Annaleese Jochems’s Debut Novel Alive and Squirming

“Cynthia, the simpering, scheming, covetous emotional sinkhole of New Zealander Annaleese Jochems’ assured debut novel, Baby, is alive and squirming; a memorable addition to the growing coterie of unapologetic antiheroines (dis)gracing the pages of contemporary fiction,” Beejay Silcox writes in a review of the book for The Guardian’s pages.

“Cynthia has been waiting for ‘something momentous’ to happen, nursing half-hearted dreams of TV stardom, but ‘nothing has happened at all’,” Silcox writes for the UK newspaper. “The twentysomething spends her days in a kind of festering stupor: doing ‘things on Facebook’; sleeping with ‘very attractive, very tedious’ boys; coddling her French bulldog, Snot-head; and taking private fitness classes with the formidably ‘unblemished’ Anahera.

“When Anahera arrives on her doorstep after abandoning her marriage, Cynthia fizzes into action. She empties her father’s bank account, and the two women drive to Paihia, where they purchase a boat called Baby, and hide out in the harbour. ‘Both of us will become entirely new to ourselves!’ she promises Anahera. ‘Just you wait!’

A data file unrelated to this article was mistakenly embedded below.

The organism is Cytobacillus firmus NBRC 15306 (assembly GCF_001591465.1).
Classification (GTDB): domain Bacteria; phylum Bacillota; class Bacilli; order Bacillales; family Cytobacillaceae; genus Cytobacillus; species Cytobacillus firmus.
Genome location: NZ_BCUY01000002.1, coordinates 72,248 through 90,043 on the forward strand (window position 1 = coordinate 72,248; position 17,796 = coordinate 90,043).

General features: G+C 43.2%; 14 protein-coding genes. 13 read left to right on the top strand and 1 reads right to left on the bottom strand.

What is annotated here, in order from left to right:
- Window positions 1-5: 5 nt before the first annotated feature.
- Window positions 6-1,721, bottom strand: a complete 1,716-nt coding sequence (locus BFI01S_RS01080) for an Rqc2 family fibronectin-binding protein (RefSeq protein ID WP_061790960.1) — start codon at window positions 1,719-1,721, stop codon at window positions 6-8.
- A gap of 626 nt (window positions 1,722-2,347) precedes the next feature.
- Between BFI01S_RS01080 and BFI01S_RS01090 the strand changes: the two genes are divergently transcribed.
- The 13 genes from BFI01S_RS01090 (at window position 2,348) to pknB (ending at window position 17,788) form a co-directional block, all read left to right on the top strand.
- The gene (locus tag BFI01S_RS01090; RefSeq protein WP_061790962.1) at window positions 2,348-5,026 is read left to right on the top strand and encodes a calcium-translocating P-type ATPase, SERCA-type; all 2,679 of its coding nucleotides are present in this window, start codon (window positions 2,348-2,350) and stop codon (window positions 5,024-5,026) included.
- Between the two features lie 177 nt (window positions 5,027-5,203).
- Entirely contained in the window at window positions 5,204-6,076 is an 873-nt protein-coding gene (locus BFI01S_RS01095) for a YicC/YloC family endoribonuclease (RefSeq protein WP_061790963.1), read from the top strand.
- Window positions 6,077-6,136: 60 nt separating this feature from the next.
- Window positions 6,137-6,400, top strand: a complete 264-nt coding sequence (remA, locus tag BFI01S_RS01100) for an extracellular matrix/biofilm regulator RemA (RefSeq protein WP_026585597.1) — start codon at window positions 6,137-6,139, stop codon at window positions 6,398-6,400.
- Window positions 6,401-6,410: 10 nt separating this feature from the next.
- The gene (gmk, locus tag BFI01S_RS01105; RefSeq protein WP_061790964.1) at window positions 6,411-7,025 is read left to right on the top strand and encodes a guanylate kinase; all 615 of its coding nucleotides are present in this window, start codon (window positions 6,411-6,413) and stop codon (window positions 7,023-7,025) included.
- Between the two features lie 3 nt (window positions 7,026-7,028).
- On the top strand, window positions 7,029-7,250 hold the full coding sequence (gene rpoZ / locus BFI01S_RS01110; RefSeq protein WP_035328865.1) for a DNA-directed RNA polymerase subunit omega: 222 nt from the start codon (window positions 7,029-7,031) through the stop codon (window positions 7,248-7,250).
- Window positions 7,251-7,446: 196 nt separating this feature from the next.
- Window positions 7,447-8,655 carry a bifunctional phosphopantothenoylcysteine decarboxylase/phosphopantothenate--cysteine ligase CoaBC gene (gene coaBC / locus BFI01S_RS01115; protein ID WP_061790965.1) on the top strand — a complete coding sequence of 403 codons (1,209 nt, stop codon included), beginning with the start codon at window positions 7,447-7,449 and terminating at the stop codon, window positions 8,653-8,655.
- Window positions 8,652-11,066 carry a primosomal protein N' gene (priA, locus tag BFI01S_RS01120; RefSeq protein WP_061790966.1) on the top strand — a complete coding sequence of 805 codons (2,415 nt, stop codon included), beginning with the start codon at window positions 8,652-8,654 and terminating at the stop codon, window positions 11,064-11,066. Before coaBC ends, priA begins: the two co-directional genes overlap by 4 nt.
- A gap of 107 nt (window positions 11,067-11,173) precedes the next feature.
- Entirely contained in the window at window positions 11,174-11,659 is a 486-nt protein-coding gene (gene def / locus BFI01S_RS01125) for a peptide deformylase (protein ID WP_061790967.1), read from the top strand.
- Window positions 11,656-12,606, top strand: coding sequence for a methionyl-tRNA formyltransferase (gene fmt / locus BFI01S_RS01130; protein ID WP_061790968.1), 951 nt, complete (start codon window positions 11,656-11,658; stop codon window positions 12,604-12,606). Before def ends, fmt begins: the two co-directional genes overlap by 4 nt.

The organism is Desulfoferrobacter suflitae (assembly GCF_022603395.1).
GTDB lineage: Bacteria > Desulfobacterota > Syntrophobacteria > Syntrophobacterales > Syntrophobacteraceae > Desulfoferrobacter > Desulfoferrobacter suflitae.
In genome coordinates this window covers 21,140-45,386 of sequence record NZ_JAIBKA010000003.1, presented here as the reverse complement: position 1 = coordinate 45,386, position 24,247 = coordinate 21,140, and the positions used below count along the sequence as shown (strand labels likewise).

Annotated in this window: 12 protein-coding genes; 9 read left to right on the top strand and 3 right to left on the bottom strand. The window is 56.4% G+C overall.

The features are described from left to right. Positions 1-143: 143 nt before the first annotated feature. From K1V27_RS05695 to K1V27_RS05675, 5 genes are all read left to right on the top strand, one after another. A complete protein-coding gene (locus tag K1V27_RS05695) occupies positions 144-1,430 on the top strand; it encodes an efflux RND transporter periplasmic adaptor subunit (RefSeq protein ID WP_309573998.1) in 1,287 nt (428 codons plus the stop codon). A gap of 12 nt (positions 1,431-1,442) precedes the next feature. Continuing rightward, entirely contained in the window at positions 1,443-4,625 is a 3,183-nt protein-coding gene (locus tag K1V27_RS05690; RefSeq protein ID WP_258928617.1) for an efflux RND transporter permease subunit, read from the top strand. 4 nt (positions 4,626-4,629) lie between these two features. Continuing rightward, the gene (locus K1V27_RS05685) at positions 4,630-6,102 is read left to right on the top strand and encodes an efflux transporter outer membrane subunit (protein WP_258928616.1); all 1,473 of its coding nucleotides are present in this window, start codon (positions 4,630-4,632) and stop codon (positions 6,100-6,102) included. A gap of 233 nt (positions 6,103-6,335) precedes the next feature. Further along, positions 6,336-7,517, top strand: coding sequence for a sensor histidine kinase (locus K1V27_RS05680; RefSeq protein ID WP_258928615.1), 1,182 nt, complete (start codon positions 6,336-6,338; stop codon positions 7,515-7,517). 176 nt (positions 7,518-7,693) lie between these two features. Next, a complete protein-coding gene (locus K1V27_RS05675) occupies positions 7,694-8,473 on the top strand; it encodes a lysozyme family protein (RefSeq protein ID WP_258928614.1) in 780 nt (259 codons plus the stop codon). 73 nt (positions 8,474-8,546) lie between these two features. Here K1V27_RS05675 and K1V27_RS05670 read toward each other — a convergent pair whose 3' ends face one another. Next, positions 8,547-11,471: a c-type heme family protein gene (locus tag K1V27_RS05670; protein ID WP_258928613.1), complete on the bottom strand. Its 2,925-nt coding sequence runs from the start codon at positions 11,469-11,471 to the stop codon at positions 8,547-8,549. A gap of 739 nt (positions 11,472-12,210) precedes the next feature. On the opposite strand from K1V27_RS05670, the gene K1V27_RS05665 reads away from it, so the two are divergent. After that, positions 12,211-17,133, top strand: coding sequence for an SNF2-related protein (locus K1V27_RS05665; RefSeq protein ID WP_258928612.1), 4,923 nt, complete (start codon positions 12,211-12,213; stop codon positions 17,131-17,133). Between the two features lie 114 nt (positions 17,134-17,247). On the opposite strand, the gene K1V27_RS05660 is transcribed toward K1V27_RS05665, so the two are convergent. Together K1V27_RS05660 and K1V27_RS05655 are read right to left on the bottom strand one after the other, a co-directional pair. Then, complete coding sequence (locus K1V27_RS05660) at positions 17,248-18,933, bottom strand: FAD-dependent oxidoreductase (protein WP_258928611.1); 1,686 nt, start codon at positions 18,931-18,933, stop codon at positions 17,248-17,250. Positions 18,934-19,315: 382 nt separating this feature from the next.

Baby is a claustrophobic novel – a cabin-fever dream – its action largely confined below decks, where the world fits together ‘like a tiny set of organs’. In this miniaturised space, Cynthia’s thwarted desire burns up the oxygen; but what exactly is it that she wants? ‘It’s not so easy,’ Jochems writes, ‘to tell the difference between self-love and a firm expectation of love from someone else.’

“There are echoes here of Megan Abbott, Emma Cline, Zoë Heller and Miranda July: writers drawn to the intricacies and ferocious possibilities of female friendship. There’s a dollop, too, of Patricia Highsmith’s Tom Ripley; a dash of Lord of the Flies. What Jochems adds is a cloying grotesqueness. Baby is a novel of close-quarters living: of masticating mouths and human stink; of piss and vomit, sunburn and bruises, pimples and dandruff; of new fat expanding under the skin. A novel of bodies.

“There are implicit questions throughout this novel about the complexities of race, gender, power and identity in modern New Zealand, a place Cynthia describes as ‘our dirty country full of animals’ with palpable, cryptic disgust (she ‘doesn’t know any farmers, but you only have to watch the news to know what sort of place this country is’).”

Jochems, 25, was born in Whangarei. She is the owner of secondhand bookstore, Book Hound, in Wellington.

Baby was published by Victoria University Press in 2017. The book won the Hubert Church Best First Book Award at the 2018 Ockham New Zealand Book awards.

Original article by Beejay Silcox, The Guardian, August 15, 2019.

Tags: Annaleese Jochems  Baby  Guardian (The)  

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